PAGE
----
– Malcolm Macdonald: Malcolm was purchased by Newcastle in 1971 for a record fee of 180,000 pounds. Another prolific striker who scored 95 goals in 187 appearances for the Magpies, “Supermac”, as he was rightly nicknamed, was sold to Arsenal in 1976, a move which even the player did not understand. This transfer happened under the supervision of Gordon Lee.

“I loved Newcastle, until Gordon Lee took over” – Macdonald After Departing Newcastle for Arsenal.

– Andy Cole: it was after the purchase of the famous Andy Cole that Newcastle gained promotion to the Premier League at the end of the 1993/94 season. A striker who had tremendous pace, skill and great footwork in the box, Cole soon established himself as one of the most diminutive strikers in the league. Things changed during the 1994/95 season. Newcastle United finished third in the league and lost a European spot; at the end of the season, to everyone’s surprise, Kevin Keegan sold Andy Cole to arch rivals Manchester United for 7 million pounds. End of another No.9.

– Andy Carroll: Prior to their current Premier League status, when Newcastle were in the Championship, manager Chris Hughton decided to lock up that No.9 jersey as there seemed to be no one who could’ve earned it. However, a local lad aged 20 scored nineteen goals in the championship, which led to Hughton handing over the prestigious shirt to the player. Carroll enjoyed a fantastic season with Newcastle in top flight football till the winter break of the 2010 season, but a deadline day bid of 35 million pounds left the fans in disappointment as they watched their local lad and the next No.9 leave the club. Owner Mike Ashley was more interested in the 35 million he was getting in return.

 

Freddie Shepherd & Douglas Hall – The Tyneside Mercenaries

Having spoken about Sir John Hall, one cannot miss out on his partner Freddie Shepherd. Freddie joined hands with Sir John in full capacity during the earlier nineties, when Newcastle was about to undergo renovation on all fronts. The first and, for the matter of fact, only good thing Shepherd has done for the club is bringing in Alan Shearer from Blackburn. This signing won him the confidence of Sir John, who eventually handed over the ruling of the club into the hands of Shepherd and Douglas Hall, Sir John’s son.

It is from this time on, that the soul of Newcastle United has been vandalized without a sense of regret. Shepherd and Douglas were later exposed through a News of the World racket, where they seen mocking the club, its fans and Alan Shearer to a “Fake Sheikh” who was interested in setting up business with the club.

Consequently, the pair had to resign subject to the fury of the fans and squad. However, this resignation was short-lived, and both Shepherd and Hall returned to office just ten months later. Shepherd took wrong advantage of his incumbency at Newcastle and committed several mistakes during his time. He sacked Ruud Gullit, Sir Bobby Robson, Graeme Souness, Glenn Roeder and Sam Allardyce – all of whom were his own appointments. Shepherd and Hall are also accused of being frivolous in their dedication towards improving the academy, training grounds and facilities, and being secretive in players’ transfer contracts and targets during Bobby Robson’s tenure.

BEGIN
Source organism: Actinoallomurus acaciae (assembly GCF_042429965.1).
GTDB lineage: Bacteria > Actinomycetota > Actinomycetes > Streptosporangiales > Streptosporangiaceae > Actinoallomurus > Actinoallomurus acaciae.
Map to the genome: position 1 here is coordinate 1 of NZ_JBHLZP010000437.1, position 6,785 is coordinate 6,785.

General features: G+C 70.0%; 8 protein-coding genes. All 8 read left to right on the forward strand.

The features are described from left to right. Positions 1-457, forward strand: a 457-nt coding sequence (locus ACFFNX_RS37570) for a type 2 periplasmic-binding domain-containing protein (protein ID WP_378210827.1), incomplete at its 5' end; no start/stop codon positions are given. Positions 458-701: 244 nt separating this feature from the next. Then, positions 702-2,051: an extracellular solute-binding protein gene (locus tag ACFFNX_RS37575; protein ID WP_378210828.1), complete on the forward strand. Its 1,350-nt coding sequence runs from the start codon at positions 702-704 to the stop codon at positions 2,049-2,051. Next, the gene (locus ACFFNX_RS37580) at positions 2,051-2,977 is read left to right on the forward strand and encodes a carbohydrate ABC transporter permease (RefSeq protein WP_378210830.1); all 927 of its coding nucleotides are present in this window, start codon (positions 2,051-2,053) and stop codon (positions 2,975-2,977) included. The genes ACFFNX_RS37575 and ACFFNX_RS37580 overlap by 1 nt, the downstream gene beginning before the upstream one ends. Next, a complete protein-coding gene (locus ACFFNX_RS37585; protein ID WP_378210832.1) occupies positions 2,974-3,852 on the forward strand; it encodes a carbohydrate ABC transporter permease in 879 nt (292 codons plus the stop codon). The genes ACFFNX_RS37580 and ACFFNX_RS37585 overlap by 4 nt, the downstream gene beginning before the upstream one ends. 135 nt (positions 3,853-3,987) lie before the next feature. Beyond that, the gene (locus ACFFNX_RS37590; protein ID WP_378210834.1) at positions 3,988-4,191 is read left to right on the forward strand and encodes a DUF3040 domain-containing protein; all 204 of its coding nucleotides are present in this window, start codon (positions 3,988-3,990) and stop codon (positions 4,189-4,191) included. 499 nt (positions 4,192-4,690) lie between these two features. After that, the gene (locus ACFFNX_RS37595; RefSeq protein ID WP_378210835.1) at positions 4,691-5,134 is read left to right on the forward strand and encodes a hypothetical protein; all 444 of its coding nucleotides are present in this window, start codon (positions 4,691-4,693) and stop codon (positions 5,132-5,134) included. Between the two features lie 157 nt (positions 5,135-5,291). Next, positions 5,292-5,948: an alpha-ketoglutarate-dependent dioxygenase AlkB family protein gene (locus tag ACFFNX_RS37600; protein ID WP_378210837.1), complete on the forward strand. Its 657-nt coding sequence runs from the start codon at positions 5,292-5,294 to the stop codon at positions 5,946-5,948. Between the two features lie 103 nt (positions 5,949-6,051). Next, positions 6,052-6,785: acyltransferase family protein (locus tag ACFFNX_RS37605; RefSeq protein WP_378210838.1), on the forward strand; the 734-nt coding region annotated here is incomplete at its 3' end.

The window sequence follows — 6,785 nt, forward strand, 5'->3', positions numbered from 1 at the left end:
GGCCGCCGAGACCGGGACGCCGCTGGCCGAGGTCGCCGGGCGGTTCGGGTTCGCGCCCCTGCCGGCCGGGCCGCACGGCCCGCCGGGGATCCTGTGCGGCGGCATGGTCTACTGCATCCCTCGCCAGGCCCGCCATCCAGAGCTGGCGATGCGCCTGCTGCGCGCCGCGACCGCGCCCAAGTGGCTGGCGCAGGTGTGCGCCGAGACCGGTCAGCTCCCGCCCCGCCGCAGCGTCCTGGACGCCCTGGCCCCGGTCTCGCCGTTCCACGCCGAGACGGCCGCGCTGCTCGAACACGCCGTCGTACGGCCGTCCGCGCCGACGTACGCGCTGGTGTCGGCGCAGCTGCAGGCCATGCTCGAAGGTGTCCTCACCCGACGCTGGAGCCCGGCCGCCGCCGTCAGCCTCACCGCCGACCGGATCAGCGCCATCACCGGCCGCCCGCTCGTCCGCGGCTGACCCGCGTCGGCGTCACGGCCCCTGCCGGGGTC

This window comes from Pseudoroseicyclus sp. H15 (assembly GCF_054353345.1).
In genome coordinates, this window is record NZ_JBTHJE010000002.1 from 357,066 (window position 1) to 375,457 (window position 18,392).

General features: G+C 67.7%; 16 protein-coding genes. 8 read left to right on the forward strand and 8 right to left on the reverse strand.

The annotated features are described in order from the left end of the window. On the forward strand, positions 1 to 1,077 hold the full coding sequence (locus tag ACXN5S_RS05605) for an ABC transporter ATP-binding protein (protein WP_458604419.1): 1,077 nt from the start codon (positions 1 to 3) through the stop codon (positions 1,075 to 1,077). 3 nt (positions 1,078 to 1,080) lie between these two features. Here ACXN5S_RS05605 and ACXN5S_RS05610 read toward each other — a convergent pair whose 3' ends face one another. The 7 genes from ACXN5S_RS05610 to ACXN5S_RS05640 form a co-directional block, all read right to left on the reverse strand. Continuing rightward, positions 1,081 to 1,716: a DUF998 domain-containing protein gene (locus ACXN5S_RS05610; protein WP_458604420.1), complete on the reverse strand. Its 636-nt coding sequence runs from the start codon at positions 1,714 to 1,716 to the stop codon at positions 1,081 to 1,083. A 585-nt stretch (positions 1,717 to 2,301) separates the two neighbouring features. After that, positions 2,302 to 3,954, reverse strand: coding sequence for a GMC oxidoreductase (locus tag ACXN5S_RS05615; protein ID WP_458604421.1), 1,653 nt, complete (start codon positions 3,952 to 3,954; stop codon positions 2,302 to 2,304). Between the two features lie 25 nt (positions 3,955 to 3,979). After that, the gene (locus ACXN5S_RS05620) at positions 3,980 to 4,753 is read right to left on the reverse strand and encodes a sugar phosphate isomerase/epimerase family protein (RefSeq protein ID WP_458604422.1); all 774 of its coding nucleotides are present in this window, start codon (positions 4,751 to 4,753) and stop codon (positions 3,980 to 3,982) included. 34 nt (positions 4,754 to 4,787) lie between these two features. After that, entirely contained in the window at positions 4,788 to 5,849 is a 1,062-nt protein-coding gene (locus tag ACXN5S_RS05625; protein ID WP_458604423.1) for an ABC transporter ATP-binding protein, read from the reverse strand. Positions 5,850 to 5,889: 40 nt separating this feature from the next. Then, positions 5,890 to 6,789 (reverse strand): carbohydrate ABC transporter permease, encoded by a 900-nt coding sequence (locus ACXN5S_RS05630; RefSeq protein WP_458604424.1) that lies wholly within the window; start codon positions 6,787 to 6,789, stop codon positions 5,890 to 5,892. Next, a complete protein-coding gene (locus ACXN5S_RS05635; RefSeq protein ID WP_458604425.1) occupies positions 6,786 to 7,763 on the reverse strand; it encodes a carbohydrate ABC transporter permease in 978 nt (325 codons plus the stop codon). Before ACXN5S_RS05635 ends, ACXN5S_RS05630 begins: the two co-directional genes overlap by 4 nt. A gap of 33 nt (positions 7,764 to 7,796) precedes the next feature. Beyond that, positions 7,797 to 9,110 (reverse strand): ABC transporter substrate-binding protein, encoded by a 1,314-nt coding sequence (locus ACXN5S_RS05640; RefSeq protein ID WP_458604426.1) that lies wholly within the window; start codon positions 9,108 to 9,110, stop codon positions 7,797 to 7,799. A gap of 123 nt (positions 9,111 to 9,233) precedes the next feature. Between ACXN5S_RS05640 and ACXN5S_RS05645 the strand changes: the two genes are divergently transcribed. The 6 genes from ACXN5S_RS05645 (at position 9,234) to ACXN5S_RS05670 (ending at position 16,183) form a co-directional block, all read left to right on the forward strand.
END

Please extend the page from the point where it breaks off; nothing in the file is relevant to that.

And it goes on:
Mike Ashley – A Suicide Pill

The Newcastle United board once upon a time decided to go public instead of being operated as a private company. It didn’t happen, and now Mike Ashley is at the helm. He might look like Peter Griffin from The Family Guy, but he is a far worse menace. Since taking over the club in 2007, Ashley has been nothing but a miser constantly looking for a Midas touch at a cheap cost.

Kevin Keegan was appointed as the club’s manager in January 2008, but resigned just after nine months claiming that the owner was unwilling to provide any sort of financial support.

“It’s my opinion that a manager must have the right to manage and that clubs should not impose upon any manager any player that he does not want”. – Kevin Keegan on Mike Ashley

Mike Ashley immediately put the club up for sale following Keegan’s departure. Joe Kinnear then replaced Keegan, and soon after Ashley called the sale off. However, Kinnear quit as he was suffering from a heart condition, leading Ashley to approach club hero Alan Shearer. However, Newcastle’s fate with Shearer at the helm was not going to be the same as when he was a player. The club got relegated at the end of the 2008/09 season for the first time in 16 years. Ashley put the club up for sale again, this time for 100 million pounds. Upon finding no suitors, he took it off sale.


Ashley – He’s getting it all wrong

Till date, Mike Ashley is considered as a man with no sense whatsoever when it comes to running a football club. Hatred against him has increased manifold after the unfair sacking of Chris Hughton, the same man who brought Newcastle back to the Premiership in just one season. The man has done everything possible in creating a dystopian ambience at St. James’ Park. His club is lucky to survive the 2010/11 Premier League season, but if things continue the way they are, then we might witness the downfall of a club filled with love for the game, supported by fans who have chosen not to pay attention to their own lives for the sake of this club. We might witness the downfall of a club, which, since its genesis, has aspired to be one of England’s greatest and one of Europe’s elite football clubs.

But sometimes football survives. When the love and endearment that fans carry for a club and the game metamorphoses into an unspoken message that echoes their undying support no matter what situation befalls the club, anything is possible. Now this write-up may or may not spark that very feeling, but it is an attempt to remind Newcastle fans that they will survive these tough times, as they have before. After all, they know as well as anyone else, that anything is open to a possibility in this beautiful game. Hang in there, you Geordies!